A Former Guantanamo Bay Lawyer Reacts To Senate 'Torture' Report Marine Lt. Col. Stuart Couch went to Guantanamo Bay to prosecute war criminals, but the brutal interrogations he saw there completely turned him against the process. NPR's Arun Rath speaks with Couch.

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A Former Guantanamo Bay Lawyer Reacts To Senate 'Torture' Report

A Former Guantanamo Bay Lawyer Reacts To Senate 'Torture' Report

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Marine Lt. Col. Stuart Couch went to Guantanamo Bay to prosecute war criminals, but the brutal interrogations he saw there completely turned him against the process. NPR's Arun Rath speaks with Couch.

ARUN RATH, HOST:

The release this past week of the Senate report on abusive interrogation techniques used after 9/11 raised a lot of questions. Here's one you might not have considered - what does this report mean for the ongoing prosecution of Guantanamo Bay detainees? In 2003, Lieutenant Colonel Stuart Couch was assigned to Guantanamo as a prosecutor, but he quit after coming face-to-face with the abuse there. One of the men he was supposed to prosecute still hasn't had his day in court - Mohamedou Slahi.

STUART COUCH: He was subjected to forced nudity, to isolation, to changes in his temperature, both too hot and too cold. There were various ruses to have him believe that his mother and brother had been taken captive by the United States and would be harmed in the future. He was also subjected to physical abuse.

RATH: Stuart Couch left Guantanamo partly because that abuse offended him as a Christian, but also because those techniques may have ruined any chance to secure a conviction or a proper sentence for those detainees.

COUCH: It makes the job of the prosecutor more difficult from two perspectives. First, if the methods constitute torture, then there are prescriptions under the law, specifically under the United Nations convention against torture in Article 15. Along with that is a problem with that kind of evidence from a perspective of credibility.

The other legal problem for a prosecutor would be if the techniques to obtain the statements was so abhorrent that it could affect what sentence, ultimately, a court will allow to be meted out. That is the primary problem I see it going forward for the military commissions in Guantanamo.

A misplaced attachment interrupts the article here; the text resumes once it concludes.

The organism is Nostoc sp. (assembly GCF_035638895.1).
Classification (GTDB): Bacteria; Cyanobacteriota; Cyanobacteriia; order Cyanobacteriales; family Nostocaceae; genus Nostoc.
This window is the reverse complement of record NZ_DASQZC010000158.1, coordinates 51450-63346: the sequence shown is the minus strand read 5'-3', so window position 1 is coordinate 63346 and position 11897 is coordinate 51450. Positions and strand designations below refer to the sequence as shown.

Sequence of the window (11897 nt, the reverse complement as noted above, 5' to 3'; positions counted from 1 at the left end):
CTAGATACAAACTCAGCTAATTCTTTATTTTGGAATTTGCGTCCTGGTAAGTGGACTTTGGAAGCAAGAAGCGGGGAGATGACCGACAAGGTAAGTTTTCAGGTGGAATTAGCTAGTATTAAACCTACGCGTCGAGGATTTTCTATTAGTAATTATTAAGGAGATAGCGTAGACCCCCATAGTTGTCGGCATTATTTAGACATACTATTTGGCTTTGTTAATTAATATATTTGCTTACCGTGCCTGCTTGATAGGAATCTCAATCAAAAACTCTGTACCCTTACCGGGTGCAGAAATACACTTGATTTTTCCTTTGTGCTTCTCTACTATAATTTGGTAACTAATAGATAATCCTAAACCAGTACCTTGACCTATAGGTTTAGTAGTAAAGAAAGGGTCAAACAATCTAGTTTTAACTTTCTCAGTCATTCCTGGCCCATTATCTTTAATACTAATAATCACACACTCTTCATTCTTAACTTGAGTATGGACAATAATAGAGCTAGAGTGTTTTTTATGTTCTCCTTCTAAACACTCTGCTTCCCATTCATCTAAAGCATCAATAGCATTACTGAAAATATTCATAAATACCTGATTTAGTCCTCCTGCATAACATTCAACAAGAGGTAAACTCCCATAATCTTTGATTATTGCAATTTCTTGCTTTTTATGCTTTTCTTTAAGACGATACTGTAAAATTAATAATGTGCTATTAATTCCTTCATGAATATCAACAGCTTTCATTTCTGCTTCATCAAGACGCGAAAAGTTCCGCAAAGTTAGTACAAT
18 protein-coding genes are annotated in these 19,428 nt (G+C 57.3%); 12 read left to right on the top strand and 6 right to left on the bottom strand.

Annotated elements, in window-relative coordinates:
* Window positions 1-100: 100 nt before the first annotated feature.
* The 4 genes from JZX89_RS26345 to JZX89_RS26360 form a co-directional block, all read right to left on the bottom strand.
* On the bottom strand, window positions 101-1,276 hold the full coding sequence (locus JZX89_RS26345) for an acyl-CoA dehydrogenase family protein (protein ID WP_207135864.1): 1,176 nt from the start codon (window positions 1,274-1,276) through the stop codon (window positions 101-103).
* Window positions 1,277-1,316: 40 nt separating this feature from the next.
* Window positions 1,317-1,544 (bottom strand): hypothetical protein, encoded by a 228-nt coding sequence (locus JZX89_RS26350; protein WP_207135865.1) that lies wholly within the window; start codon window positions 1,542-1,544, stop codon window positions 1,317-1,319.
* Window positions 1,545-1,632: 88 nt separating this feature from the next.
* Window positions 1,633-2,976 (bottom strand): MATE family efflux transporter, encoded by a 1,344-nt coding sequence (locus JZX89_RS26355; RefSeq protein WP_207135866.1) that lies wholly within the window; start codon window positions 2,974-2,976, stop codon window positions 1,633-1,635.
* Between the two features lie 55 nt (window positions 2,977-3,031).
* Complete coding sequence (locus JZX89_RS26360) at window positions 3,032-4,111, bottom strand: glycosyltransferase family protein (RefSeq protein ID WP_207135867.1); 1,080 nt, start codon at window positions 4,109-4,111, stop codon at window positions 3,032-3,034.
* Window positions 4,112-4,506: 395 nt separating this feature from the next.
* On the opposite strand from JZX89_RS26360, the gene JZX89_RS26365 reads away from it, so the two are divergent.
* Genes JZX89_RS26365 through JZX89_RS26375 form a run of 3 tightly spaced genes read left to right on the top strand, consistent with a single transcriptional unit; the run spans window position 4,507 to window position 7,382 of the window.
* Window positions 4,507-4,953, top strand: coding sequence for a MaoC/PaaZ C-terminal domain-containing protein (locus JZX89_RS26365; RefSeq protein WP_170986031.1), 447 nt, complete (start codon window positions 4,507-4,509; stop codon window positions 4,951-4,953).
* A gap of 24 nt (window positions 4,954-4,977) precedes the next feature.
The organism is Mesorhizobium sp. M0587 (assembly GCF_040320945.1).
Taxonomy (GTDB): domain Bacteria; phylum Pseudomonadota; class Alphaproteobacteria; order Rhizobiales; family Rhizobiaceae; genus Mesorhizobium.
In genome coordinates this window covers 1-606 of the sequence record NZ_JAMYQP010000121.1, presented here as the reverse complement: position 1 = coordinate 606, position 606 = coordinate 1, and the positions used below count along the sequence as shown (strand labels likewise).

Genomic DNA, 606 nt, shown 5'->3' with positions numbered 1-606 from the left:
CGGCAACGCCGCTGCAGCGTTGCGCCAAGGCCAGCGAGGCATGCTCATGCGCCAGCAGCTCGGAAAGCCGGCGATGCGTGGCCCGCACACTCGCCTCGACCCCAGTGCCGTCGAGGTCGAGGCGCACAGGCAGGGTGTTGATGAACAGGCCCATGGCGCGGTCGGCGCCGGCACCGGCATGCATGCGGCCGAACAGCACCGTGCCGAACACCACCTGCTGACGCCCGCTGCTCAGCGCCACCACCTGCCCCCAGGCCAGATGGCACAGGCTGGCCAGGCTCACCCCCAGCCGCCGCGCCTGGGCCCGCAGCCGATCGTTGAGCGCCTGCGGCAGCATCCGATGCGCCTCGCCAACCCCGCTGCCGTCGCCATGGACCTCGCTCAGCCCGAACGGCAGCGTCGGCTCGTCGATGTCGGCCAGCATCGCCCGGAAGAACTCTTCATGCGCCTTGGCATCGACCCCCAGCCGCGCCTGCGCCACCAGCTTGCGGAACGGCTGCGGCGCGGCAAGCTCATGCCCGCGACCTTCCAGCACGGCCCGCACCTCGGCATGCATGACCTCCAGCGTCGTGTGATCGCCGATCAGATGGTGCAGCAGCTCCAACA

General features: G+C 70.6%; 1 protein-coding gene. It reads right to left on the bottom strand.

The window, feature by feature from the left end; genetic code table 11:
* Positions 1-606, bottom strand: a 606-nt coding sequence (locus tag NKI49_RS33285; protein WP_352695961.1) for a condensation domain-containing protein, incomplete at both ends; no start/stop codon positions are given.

RATH: Let's talk about the big trial at Guantanamo. This is the trial of the 9/11 defendants, Khalid Sheikh Mohammed, the alleged mastermind of the attack. Those defense lawyers have been trying to get a hold of details about KSM - about Khalid Sheikh Mohammed's torture in custody. Now it's on the public record. So how does that affect the case?

COUCH: I evaluated the evidence against Khalid Sheikh Mohammed and I wrote a memorandum on it. He can be prosecuted with evidence that was not derived from any of his interrogations. I was of the opinion he can be convicted based upon evidence that we knew about him, statements that he had made to others before he was captured and detained by the United States.

The more difficult issue, as I see it, is, assuming these individuals like KSM are convicted, and again assuming that they are subject to the death penalty, is a court - a reviewing court, or even up to the Supreme Court - is it going to allow for the fact that the United States is going to be able to execute an individual that, presumably, they tortured? Is it going to allow that? And that's what's hanging in the balance, and I think that that's the ultimate effect of this policy that was unforeseen when it was enacted.

RATH: Since you left the military commissions, they've been reformed and the head prosecutor says they will not be using information derived from torture and making the case against the accused 9/11 conspirators. Do you think you could comfortably serve as a prosecutor in Guantanamo now after they fixed the problems that caused your moral and legal qualms?

COUCH: While I still have my reservations about the effectiveness and the efficiency of the military commissions, from a perspective of - would I be able to prosecute under the current set of rules? I believe I could. That being, I'm confident that all of the trial participants now are going to comply with the current rules that prohibit the use of evidence derived from torture or cruel treatment from being admitted at trial.

RATH: Stuart Couch is a retired Lieutenant Colonel who was a prosecutor at Guantanamo Bay. He is currently a civilian judge. Colonel Couch, thanks very much for talking with us.

COUCH: Thank you.

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